By Brad Dison
Meeley and Pidge were an adventurous pair of young sisters. Pidge looked up to her older sister, Meeley. All throughout their childhood in Atchison, Kansas, Meeley led Pidge on wonderful adventures in their neighborhood. Meeley was certainly the leader, but Pidge was an eager participant in all sorts of shenanigans.
One boring day in 1904, 7-year-old Meeley and 5-year-old Pidge designed a ramp after a roller coaster they had seen on a trip to St. Louis, Missouri. The girls convinced their uncle to help them build the ramp. Once built, Meeley leaned the ramp against the family’s tool shed. Meeley had an old wooden box that, with help, she had added wheels to create a roller coaster type car. Meeley and Pidge climbed to the top of the tool shed. Being the older sister, Meeley decided that it was her responsibility to test their version of a roller coaster alone.
Without a moment’s hesitation, Meeley jumped in the car. The car zoomed down the ramp and back up the other end. Meeley and the old wooden box left the ramp and soared into the air. For Meeley, time seemed to slow down. For what seemed like a blissful eternity, Meeley flew. This time, Pidge really looked up to her sister. The whole event lasted only a few seconds. But there was a problem with Meeley’s plan. She had taken no precautions for the landing. She wore no protective gear, nor had she mats to soften her fall. As soon as the old wooden box touched the earth, it completely disintegrated. Meeley’s young body flailed as she landed among the broken remains of the old wooden box. As she came to a rest on the splintered wood, other remnants of the old wooden box crashed down onto her. Fearing the worst, Pidge rushed to Meeley’s side. She could see that Meeley was bruised all over. She could almost see Meeley’s heart beating in her swelling lip. The crash landing had badly torn Meeley’s clothes. Despite all this, Meeley was exhilarated. With adrenaline coursing through her young body, Meeley said, “Oh, Pidge, it’s just like flying!” Luckily for Pidge, the old wooden box was beyond repair because she would have gladly taken her turn.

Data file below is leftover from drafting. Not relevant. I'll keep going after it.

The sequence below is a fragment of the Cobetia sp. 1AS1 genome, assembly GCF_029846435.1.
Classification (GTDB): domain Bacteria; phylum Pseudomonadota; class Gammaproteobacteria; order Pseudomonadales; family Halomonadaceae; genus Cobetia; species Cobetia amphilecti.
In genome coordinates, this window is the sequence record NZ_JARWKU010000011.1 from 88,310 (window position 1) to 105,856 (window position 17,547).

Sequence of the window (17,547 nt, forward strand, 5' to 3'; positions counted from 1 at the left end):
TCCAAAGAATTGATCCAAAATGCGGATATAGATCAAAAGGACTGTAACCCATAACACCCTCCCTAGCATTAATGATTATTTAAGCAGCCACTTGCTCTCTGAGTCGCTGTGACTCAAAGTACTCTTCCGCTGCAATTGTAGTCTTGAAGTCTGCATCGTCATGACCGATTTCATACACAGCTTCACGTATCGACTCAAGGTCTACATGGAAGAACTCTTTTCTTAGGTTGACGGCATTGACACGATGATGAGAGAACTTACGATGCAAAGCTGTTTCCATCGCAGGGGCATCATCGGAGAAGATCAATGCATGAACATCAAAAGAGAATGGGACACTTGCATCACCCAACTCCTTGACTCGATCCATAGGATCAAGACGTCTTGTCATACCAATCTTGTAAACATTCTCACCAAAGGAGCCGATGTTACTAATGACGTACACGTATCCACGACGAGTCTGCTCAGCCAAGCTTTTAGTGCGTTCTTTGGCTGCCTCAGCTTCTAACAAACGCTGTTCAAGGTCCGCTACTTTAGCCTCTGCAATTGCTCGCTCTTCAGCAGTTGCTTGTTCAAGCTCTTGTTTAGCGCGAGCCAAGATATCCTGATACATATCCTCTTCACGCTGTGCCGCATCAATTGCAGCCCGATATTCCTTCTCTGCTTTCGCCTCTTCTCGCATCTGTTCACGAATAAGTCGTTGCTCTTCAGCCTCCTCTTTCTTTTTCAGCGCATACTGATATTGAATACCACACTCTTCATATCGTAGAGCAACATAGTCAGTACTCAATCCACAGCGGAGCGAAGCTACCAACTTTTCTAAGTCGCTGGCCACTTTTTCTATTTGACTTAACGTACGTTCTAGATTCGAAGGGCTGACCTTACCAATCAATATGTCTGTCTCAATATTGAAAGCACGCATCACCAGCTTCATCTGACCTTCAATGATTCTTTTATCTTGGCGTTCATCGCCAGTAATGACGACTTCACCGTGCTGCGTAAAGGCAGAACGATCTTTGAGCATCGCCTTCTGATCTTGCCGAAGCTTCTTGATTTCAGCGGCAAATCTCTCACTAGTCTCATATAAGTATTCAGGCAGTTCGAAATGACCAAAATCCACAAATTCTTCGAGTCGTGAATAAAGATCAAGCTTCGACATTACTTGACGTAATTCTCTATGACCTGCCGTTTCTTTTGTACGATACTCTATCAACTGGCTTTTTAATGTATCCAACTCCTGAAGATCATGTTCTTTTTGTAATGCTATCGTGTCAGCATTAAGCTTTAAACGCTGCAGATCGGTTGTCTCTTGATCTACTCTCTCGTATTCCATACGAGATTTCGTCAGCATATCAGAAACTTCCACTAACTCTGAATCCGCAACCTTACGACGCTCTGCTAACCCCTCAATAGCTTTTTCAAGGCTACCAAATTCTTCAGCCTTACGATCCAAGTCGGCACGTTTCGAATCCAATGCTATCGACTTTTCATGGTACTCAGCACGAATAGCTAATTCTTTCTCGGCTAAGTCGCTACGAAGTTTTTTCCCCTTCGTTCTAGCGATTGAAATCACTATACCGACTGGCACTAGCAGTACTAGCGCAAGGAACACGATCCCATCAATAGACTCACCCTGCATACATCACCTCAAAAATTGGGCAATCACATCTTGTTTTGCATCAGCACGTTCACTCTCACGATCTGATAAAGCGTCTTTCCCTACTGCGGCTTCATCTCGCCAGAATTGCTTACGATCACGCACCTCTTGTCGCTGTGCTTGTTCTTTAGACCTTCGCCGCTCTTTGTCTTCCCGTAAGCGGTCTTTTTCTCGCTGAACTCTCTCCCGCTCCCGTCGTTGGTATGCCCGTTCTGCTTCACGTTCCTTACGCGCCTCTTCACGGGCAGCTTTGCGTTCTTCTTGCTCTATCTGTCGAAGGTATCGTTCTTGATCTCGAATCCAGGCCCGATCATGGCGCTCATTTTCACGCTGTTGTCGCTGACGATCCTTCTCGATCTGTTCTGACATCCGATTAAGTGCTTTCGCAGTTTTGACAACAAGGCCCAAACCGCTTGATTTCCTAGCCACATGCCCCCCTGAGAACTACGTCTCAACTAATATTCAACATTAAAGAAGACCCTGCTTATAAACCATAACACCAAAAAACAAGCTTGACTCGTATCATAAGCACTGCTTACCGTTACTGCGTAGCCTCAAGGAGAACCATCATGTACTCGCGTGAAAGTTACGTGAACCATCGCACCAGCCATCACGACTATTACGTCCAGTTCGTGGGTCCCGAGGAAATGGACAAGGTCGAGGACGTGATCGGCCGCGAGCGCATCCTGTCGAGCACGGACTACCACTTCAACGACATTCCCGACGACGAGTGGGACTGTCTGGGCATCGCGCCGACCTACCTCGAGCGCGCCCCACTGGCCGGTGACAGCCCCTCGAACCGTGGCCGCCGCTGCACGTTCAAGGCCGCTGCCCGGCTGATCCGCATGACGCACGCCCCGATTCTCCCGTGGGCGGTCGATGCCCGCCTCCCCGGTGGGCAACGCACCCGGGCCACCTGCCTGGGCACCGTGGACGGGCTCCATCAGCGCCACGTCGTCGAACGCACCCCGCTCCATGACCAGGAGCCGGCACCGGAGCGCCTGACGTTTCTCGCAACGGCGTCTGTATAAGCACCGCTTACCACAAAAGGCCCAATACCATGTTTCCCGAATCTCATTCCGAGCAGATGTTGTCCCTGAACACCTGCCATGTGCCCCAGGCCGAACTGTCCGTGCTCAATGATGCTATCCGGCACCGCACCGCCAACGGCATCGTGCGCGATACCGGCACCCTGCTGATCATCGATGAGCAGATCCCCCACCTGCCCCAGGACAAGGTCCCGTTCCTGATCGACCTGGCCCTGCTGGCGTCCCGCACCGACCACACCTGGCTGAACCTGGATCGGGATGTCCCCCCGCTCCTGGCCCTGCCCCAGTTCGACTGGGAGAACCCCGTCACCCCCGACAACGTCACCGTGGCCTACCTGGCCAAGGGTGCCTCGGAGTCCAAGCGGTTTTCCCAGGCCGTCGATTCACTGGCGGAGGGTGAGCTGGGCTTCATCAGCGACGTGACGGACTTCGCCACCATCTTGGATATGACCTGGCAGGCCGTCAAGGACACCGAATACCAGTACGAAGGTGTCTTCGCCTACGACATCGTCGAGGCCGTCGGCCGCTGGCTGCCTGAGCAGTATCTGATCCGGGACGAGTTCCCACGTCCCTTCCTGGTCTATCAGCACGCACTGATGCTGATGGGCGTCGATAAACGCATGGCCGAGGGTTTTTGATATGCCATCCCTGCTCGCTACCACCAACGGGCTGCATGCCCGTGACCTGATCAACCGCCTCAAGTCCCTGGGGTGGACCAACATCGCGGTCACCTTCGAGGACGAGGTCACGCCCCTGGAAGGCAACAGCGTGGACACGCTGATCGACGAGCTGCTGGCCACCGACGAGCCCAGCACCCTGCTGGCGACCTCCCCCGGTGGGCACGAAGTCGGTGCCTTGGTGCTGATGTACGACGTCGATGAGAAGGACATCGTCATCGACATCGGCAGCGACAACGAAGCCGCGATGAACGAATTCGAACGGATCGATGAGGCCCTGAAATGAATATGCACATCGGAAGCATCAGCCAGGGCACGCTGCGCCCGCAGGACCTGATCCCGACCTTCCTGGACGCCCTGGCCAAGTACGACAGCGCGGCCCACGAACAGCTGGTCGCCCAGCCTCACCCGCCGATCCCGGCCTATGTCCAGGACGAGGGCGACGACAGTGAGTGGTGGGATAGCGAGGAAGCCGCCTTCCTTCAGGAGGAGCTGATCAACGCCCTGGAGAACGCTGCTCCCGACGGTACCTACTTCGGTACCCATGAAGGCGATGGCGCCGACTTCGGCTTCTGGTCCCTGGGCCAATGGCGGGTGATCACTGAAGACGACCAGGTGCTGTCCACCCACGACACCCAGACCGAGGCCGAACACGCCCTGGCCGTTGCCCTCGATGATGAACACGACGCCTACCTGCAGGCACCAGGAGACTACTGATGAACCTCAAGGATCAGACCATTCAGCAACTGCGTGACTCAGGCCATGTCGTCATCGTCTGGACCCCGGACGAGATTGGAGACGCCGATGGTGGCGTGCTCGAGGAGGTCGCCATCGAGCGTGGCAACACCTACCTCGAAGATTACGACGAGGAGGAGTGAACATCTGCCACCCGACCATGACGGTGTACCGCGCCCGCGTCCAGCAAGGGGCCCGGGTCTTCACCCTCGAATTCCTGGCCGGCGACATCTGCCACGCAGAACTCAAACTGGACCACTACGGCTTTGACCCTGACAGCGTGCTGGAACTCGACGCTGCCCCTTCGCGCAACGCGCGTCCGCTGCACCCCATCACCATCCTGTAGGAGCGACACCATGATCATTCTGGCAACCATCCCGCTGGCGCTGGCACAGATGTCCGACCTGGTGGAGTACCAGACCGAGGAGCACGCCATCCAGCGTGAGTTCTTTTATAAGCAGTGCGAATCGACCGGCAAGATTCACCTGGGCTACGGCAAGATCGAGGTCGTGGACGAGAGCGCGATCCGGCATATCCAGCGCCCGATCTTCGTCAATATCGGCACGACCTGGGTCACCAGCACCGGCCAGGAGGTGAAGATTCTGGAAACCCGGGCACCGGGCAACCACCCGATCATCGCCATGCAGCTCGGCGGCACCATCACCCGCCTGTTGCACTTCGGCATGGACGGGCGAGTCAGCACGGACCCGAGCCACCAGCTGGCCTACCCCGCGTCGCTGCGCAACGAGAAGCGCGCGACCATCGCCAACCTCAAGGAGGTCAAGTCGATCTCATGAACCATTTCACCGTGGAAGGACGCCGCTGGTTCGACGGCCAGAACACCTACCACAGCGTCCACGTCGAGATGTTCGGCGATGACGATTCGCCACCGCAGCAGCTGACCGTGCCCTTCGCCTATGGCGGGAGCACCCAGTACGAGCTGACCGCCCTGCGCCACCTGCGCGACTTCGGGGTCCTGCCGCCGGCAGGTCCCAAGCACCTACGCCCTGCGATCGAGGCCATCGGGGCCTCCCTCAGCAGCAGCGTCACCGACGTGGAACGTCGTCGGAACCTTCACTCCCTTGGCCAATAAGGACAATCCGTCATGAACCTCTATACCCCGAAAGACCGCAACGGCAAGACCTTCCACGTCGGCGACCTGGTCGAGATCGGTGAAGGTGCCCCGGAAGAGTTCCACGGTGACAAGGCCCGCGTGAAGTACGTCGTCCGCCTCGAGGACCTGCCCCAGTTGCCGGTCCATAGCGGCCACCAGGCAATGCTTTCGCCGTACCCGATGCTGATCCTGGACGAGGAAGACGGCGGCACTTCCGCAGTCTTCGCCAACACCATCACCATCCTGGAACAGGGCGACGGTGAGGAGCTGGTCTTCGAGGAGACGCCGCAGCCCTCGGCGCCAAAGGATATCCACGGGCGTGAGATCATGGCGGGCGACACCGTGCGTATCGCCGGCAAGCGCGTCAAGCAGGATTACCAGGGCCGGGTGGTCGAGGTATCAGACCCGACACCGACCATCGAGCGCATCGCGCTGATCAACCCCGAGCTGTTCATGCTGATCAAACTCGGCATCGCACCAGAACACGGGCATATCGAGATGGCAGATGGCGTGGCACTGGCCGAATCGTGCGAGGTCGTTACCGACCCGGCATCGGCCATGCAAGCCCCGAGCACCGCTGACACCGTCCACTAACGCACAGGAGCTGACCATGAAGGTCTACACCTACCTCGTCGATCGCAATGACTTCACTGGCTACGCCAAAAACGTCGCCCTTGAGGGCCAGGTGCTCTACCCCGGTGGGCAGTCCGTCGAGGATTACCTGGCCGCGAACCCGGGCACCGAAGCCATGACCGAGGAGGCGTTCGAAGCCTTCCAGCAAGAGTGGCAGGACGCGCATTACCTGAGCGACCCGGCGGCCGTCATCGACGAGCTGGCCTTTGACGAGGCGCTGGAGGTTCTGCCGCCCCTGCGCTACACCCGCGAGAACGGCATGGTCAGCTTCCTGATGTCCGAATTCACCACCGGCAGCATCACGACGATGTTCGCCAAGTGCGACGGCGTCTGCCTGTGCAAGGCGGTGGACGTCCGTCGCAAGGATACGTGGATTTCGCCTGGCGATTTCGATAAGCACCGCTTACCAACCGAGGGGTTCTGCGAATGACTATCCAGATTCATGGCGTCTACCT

Pidge eventually outgrew her daring nature, but Meeley never did. Meeley kept pushing the boundaries and her adventures brought her worldwide fame. Her fame grew exponentially in 1937, not because of a goal she achieved but one she failed to complete. In one of her last letters to her husband, Meeley wrote, “Please know I am quite aware of the hazards. I want to do it because I want to do it.” No amount of cajoling could ever dissuade Meeley from trying something new.
Throughout their lives, Meeley and Pidge affectionately referred to each other by their childhood nicknames. You have probably never heard of Pidge, whose real name was Grace Muriel. You certainly know Meeley. She disappeared on July 2, 1937 while attempting to become the first woman to circumnavigate the globe. Meeley was the childhood nickname of Amelia Mary Earhart.
Source: Yaffe, Alva. 2019. “What Really Happened to Amelia Earhart?” History by Day. March 20, 2019. historybyday.com/human-stories/solving-the-mystery-of-what-happened-to-amelia-earhart-americas-favorite-female-pilot/.